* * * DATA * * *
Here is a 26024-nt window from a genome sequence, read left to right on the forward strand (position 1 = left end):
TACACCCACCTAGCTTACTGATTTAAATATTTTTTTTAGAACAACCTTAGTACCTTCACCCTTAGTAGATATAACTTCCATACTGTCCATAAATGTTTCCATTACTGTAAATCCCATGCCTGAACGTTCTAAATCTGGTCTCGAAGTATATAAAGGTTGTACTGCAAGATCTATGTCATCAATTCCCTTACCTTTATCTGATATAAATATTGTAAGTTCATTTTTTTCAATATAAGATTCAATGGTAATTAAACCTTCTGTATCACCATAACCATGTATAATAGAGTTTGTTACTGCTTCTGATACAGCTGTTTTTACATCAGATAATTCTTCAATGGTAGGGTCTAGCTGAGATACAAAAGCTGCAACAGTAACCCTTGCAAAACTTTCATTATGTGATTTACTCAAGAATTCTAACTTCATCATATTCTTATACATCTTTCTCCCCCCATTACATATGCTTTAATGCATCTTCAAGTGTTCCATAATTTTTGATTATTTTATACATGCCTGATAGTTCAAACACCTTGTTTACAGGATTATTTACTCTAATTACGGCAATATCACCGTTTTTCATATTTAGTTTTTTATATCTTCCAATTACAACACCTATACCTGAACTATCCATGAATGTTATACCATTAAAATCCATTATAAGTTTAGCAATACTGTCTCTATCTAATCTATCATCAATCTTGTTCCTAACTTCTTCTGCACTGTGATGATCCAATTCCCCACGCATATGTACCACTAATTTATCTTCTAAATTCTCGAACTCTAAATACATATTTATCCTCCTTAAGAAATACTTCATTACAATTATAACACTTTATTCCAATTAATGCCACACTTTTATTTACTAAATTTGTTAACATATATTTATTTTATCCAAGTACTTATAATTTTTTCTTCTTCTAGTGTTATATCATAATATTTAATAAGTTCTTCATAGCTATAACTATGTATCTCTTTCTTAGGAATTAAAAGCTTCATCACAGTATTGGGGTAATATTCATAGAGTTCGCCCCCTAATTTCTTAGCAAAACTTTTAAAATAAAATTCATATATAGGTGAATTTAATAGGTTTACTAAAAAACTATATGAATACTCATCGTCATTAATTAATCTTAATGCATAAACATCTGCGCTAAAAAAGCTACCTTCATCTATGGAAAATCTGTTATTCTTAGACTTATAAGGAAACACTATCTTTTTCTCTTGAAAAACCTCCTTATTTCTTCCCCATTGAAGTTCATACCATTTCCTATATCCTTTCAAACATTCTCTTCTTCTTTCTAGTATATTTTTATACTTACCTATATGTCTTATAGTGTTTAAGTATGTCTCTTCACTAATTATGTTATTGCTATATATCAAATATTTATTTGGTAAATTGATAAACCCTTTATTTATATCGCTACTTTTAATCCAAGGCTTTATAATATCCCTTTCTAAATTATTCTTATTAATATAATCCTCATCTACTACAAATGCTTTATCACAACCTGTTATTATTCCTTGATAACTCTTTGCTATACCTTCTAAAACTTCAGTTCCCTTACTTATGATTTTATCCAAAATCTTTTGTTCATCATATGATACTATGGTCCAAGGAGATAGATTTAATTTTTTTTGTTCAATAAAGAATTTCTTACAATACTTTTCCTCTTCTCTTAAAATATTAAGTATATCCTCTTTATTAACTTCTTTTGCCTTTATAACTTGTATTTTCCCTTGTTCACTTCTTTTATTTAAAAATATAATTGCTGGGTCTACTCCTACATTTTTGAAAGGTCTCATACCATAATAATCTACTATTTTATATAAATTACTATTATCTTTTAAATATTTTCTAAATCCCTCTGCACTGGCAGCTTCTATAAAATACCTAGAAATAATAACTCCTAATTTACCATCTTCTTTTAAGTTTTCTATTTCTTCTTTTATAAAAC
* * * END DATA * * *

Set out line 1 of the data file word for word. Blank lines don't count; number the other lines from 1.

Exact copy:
Here is a 26024-nt window from a genome sequence, read left to right on the forward strand (position 1 = left end):